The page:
The purpose of this assignment is to provide you with some experience evaluating the use of mark embellishments within visualizations. You will also gain some familiarity using Processing to create more marks and connect them to data attributes through channels. This assignment must be completed on your own. Each part is equally weighted: please follow the submission guidelines on T-Square to receive full credit.
Below is a link to a recently published academic paper that describes a series of experiments on mark embellishments. Read the paper and write a report explaining the underlying research question, the approach taken by the authors, and your personal response to the results of the experiment. Your goal here is to perform an abstract analysis of a research effort using the approaches described in the text and in class.
Your report should consist of three sections on one or two pages. First, describe the underlying research question(s) in your own words. Why perform this research? What's the impact for the potential outcomes? What principles have we covered in class that relate to the research questions? Second, describe the approach taken by the authors to find answers. What level of validation would this be considered? How does this approach compare to the approach taken in papers we have discussed in class (e.g, the Mechanical Turk paper by Heer et al.), and how does it compare to alternative forms of validation? Third, discuss your personal response to the results obtained by the authors. Are you convinced by what they found? Do you have any objections to their findings, and if so, why? Are there any counterexamples of visualizations that you believe refute their claims?
Grading: We will evaluate the quality of your analysis of the paper within each section. We will evaluate if you followed the directions and estimate the quality of your conclusions. We will evaluate how well you justify your conclusions based upon the material we've covered in class so far. Please proofread your submission before submitting it and make sure it is free of spelling and grammar issues.[Back to Top]
You are going to write a sketch capable of visually representing product sales data. The data consists of a list of sales figures of coffee types over time. This is a much smaller data set than you used in the previous assignment, but there are still some careful steps you need to take when aggregating the data. You are going to write a sketch that generates bar charts of the coffee sales over time, similar to the chart in the image below. In addition to the standard rendering strategy for bar charts, you will also be implementing the embellished bar charts described in the paper for Part 1.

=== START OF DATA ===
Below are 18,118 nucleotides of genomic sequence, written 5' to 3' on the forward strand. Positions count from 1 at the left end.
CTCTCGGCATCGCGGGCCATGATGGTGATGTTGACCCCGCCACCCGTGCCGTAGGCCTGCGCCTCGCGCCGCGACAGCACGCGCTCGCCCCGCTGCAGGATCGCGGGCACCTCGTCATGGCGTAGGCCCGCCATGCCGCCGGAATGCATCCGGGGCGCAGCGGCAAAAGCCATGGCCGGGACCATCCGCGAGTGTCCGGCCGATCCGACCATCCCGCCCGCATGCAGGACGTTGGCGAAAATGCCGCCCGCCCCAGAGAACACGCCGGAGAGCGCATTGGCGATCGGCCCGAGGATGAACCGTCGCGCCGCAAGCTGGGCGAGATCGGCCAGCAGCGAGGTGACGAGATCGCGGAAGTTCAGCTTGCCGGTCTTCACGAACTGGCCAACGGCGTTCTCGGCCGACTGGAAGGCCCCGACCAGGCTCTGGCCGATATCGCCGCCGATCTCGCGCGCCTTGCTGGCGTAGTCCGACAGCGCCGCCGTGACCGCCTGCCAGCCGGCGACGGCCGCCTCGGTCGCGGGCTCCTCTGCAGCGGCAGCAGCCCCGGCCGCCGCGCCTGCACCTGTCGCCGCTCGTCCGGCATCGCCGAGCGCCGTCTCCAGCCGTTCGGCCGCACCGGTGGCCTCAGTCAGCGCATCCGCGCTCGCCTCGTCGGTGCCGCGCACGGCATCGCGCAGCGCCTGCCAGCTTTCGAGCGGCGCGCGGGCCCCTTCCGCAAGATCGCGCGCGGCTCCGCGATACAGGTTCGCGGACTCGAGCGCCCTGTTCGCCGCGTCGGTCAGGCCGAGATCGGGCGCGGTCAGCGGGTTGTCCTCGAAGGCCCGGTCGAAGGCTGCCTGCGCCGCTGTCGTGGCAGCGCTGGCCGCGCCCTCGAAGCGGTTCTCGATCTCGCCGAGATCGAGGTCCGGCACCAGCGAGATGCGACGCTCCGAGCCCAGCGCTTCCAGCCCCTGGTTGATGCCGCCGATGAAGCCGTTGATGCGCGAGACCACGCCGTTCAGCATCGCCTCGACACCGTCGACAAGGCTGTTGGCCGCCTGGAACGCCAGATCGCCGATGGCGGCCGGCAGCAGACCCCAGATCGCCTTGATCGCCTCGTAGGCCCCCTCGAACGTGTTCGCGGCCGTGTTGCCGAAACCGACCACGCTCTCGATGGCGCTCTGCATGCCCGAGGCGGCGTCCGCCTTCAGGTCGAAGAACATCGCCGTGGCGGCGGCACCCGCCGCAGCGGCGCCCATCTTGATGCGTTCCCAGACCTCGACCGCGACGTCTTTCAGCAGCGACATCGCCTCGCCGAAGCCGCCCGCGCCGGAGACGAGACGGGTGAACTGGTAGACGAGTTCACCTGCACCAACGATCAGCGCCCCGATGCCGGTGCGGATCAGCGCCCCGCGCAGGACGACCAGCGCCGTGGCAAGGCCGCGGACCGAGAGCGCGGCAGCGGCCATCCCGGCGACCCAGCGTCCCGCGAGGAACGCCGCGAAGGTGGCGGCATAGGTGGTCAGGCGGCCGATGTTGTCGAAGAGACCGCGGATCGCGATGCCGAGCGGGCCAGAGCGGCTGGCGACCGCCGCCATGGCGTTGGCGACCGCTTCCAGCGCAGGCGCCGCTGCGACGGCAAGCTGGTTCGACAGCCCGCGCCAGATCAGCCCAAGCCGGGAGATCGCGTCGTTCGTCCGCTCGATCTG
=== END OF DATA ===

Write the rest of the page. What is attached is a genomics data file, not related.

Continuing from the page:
Your system must support the following capabilities:
Most of the information required for this assignment can be found in the Processing reference. The interactive components (e.g., buttons, dropdown menus) will be made much easier if you employ an existing library such as controlP5, though you cannot use such a library to render your chart. Please provide all of your code in a single sketch directory named "barVis" that you submit. This directory must include a file named "barVis.pde" with
draw() functions so that we can run it.
Grading: Your assignment will be graded on whether it can perform the list of capabilities correctly. Each capability will be worth one fifth of the grade for this part of the homework. The extra credit mentioned in the descriptions are each worth one tenth of the of the grade for this part of the homework (half the value of getting the primary functionality correct). Feel free to attempt any, or all, of the extra credits but please target the primary functionality first. If your code does not compile, we cannot give you any credit for the software portion of this assignment.[Back to Top]
Drew Skau, Lane Harrison, Robert Kosara, An Evaluation of the Impact of Visual Embellishments in Bar Charts, Computer Graphics Forum (Proceedings EuroVis), vol. 34, no. 3, pp. 221–230, 2015. [pdf]
Coffee Sales Two Year Set [csv]
The csv file contains data items with eight attributes in comma-separated-value format. The data file has column headers, so the data should be relatively self explanatory. Do not treat date as an ordinal attribute for the height of the bars. You may, however, use year or month as categorical attributes for the bar identity (this is not a requirement).[Back to Top]